Fourteen solar car teams will reach the Lander checkpoint by the end of the day, Tuesday.
Vehicles powered strictly by their solar panels and a reserve battery are racing from Omaha, Nebraska to Bend, Oregon. The idea of the route was to follow the Oregon Trail as close as possible without venturing off paved highways.
“One of the most commonly noticed things about the cars is that they’re all different,” a University of Michigan team representative told us. In fact, there are two styles of races happening at the same time, single-occupant vehicles and multi-occupant vehicles.
The single-occupant vehicles being more sleek and light-weight, and the multi-occupant vehicles looking more like a standard vehicle. An Iowa State University spokesman even showed off the stereo and cup holders in their vehicle.
“Ultimately our vehicle cost about a million dollars to make. Luckily through sponsors and donations, we were able to get most of what we needed,” said the Iowa State team member. He explained that both Boening and Delta Airlines had donated a large amount of the vehicle materials.
Teams participating represent 11 different states, and include 2 teams from Canada, and 1 team from Austrailia. A member of Western Sydney University told us they were the first team from the country to participate in the race, ever. Western Sydney even offered patrons free lunch for anyone who wanted to chat about their vehicle Tuesday afternoon.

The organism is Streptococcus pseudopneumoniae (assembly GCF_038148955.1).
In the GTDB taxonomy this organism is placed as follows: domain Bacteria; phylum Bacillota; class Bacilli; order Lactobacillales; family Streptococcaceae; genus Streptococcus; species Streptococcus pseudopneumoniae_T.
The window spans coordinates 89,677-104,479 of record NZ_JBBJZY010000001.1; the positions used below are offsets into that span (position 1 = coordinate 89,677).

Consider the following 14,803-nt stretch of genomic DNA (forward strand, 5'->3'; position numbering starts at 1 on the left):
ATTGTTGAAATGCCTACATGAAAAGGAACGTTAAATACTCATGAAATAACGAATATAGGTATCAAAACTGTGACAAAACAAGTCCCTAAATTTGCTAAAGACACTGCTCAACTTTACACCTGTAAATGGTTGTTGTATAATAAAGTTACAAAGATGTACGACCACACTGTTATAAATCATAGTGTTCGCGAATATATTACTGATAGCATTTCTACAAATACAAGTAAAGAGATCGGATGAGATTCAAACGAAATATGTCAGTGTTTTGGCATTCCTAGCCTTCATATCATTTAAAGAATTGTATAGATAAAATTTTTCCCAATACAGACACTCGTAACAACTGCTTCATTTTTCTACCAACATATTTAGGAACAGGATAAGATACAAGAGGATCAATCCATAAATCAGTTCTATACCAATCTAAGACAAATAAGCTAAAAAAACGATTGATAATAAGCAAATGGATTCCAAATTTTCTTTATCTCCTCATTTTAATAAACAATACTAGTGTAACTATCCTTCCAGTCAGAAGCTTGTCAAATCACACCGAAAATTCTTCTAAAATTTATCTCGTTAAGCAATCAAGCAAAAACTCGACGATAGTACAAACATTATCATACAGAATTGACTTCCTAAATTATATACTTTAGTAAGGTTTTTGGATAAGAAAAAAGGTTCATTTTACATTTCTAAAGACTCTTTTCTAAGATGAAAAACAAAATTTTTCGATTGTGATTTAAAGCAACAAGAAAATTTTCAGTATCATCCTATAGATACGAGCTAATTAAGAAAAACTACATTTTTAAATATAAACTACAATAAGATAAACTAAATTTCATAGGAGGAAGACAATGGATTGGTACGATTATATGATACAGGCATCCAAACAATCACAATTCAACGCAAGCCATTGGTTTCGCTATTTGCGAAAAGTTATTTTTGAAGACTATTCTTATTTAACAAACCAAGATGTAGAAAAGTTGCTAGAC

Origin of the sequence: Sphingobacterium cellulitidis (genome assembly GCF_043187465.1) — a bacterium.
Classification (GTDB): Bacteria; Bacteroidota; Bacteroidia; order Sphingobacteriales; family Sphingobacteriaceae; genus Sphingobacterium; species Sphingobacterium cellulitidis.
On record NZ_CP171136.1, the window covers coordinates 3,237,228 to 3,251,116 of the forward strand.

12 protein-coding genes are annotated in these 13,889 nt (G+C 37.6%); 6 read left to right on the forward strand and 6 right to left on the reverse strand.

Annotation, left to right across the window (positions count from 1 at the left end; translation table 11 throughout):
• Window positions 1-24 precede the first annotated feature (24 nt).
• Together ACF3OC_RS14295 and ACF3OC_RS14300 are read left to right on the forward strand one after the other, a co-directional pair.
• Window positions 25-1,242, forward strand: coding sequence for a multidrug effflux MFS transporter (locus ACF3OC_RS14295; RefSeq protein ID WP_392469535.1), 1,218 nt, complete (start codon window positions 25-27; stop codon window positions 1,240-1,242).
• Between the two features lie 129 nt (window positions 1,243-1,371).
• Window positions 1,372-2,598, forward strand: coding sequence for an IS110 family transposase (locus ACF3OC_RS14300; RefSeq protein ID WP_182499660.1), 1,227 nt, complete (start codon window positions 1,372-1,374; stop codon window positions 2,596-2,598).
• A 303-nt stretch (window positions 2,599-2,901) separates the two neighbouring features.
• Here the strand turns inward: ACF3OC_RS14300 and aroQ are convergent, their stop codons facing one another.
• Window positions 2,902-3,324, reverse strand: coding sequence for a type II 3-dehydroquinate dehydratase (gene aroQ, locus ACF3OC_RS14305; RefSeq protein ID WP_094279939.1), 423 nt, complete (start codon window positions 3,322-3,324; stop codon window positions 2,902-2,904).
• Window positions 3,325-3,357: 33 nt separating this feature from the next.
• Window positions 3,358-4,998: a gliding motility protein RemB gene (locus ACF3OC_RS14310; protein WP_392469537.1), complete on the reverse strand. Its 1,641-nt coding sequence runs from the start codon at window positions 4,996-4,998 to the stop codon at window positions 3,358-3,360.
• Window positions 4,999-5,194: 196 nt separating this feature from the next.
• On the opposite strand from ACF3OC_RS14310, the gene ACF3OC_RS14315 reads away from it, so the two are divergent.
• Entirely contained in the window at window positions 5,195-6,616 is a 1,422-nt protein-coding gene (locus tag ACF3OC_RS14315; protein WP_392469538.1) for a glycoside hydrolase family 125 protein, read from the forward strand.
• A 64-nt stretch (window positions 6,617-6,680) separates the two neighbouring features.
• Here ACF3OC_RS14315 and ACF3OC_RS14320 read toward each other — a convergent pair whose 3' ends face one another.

As you might imagine by looking at the vehicles, the weather is a major concern. Many teams encountered heavy rainfall and hail near Casper earlier this week. Big Ten Conference rivals, the University of Minnesota and Iowa State University wound up helping each other by holding tarps over the two vehicles to wait out a thundershower.
“The elevation is going to be our biggest obstacle in Wyoming,” said the Iowa State team member. “We’ve been hearing about a big hill between Lander and Farson and that will be a challenge.”
Racers will depart from Lander beginning at 9:00 a.m. Wednesday in what’s described as a “staggard start.” Meaning, they’ll take off in the order they arrived.
They plan to arrive in Farson July 18th, then will venture into Idaho July 19th and 20th. They hope to finish the trip in Bend, Oregon July 22nd.
Cars can travel comfortably about 65mph, though some have been clocked to reach 100mph.
Currently, the University of Michigan team is the leader with Western Sydney in a close second place.